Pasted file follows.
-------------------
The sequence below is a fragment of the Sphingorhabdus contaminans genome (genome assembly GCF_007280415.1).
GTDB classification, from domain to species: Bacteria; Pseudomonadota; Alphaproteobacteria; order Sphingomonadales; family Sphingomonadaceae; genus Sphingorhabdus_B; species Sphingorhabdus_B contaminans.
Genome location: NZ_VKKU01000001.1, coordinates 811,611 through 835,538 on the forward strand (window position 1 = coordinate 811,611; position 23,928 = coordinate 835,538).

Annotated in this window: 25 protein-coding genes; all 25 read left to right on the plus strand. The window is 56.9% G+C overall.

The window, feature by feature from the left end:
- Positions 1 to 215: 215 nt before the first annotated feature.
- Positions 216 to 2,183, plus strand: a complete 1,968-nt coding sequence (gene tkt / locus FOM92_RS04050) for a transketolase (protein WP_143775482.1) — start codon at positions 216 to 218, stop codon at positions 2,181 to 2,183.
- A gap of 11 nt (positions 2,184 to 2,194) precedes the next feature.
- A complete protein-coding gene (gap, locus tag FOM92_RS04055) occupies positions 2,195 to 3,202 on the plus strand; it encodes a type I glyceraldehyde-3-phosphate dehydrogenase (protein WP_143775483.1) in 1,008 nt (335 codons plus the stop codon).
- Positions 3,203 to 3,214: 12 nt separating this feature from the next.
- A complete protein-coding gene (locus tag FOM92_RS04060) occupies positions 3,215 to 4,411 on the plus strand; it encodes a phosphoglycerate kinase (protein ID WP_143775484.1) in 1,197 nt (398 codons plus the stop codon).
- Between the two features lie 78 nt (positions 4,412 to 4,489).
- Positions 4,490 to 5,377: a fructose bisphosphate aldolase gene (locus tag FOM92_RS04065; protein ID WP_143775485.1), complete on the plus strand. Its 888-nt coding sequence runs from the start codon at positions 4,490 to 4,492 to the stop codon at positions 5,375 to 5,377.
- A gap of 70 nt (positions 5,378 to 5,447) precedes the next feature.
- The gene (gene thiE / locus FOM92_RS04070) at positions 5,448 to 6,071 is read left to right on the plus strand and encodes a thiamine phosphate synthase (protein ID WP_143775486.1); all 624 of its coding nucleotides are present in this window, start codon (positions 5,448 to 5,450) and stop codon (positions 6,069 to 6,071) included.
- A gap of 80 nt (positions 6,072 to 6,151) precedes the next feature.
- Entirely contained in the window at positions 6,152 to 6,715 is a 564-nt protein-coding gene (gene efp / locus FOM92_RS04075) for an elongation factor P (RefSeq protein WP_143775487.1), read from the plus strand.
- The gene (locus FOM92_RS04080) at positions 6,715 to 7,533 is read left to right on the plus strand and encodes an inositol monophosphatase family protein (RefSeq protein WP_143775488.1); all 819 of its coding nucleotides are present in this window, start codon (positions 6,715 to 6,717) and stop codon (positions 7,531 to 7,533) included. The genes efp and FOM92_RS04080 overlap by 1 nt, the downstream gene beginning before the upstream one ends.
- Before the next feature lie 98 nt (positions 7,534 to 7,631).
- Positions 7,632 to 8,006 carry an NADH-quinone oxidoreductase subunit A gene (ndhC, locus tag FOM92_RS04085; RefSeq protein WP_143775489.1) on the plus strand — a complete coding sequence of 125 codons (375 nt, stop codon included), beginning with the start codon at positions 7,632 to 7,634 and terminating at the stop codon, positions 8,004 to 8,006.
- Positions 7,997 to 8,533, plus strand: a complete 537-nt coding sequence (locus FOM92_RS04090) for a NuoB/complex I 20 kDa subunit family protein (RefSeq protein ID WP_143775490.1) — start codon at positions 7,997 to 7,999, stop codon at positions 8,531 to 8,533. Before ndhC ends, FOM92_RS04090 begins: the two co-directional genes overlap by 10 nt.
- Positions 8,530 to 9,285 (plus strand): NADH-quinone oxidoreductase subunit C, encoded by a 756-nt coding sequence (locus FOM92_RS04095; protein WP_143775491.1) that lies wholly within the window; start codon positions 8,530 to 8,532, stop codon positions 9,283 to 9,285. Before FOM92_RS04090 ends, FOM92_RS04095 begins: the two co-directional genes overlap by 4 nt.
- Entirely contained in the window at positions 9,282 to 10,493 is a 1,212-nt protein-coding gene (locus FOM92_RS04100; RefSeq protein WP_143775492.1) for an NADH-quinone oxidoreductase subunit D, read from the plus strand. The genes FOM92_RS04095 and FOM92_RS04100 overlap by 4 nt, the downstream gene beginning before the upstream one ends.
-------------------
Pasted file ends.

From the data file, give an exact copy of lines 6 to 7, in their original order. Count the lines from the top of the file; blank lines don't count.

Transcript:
- Positions 1 to 215: 215 nt before the first annotated feature.
- Positions 216 to 2,183, plus strand: a complete 1,968-nt coding sequence (gene tkt / locus FOM92_RS04050) for a transketolase (protein WP_143775482.1) — start codon at positions 216 to 218, stop codon at positions 2,181 to 2,183.